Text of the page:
- Focus on aging, frailty and cognitive changes due to aging in older adults
The MADC is committed to funding two pilot projects this year, open to any investigator at the three Universities (UM, MSU & WSU). The MADC invites members of the scientific community from these partner institutions to submit applications for pilot project funding. The proposed research must be relevant to Alzheimer's disease and/or non-amyloid related dementias. We anticipate funding at least two $35,000 (direct cost only) projects for a period of one year, beginning 02/1/17 and ending 01/31/18.
We encourage UM/MSU/WSU investigators at all levels to apply. Applications received from junior investigators, established investigators new to Alzheimer’s disease or dementia research, and investigators who have not previously received pilot project funding through the MADC, will be looked upon most favorably. Emphasis will also be given to projects that link researchers from multidisciplinary fields and across the Universities. Applications should be no more than three pages in length, and describe research commensurate with a one year award. Reviewers will rank proposals based on their potential significance and impact, investigator and investigative team, research plan, likelihood of leading to future NIH or private foundation funding, relevance to AD and related dementias, and relevance to the MADC’s thematic focus on non-amyloid factors. Applications are due by January 6, 2017.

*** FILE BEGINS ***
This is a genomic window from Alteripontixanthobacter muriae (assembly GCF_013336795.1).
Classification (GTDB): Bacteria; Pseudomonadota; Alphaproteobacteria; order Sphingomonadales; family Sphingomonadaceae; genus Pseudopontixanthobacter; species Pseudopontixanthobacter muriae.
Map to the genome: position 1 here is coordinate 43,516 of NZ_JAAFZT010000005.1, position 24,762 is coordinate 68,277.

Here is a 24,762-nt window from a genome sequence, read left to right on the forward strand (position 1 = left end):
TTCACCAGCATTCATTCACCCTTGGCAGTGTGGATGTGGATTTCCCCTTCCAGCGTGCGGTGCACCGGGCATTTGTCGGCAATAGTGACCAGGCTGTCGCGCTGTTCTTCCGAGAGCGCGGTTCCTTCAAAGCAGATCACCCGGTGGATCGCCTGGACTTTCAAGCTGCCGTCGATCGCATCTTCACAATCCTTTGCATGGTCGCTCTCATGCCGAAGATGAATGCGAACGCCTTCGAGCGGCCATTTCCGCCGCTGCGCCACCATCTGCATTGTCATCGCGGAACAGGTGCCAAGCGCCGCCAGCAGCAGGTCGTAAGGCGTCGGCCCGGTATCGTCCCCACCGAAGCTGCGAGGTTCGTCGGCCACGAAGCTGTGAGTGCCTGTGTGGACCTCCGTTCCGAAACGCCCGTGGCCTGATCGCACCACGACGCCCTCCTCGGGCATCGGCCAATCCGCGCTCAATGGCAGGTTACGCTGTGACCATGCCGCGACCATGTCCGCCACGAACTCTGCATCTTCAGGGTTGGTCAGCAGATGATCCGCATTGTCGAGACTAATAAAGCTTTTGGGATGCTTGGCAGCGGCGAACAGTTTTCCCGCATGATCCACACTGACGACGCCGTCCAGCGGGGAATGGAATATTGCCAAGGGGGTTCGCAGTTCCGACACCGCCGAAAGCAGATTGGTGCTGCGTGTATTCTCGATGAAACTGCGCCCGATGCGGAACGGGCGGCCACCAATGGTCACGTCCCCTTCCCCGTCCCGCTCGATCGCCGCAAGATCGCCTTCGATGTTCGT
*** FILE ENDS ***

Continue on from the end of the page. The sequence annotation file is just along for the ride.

Successful applicants will be required to provide a six month progress report and a final end-of-year report and presentation to the MADC Executive Committee. At the end of the funding period or soon thereafter, the MADC is looking to see one or more publications as a result of the pilot project, and/or continued funding in the form of a new R01 or equivalent grant.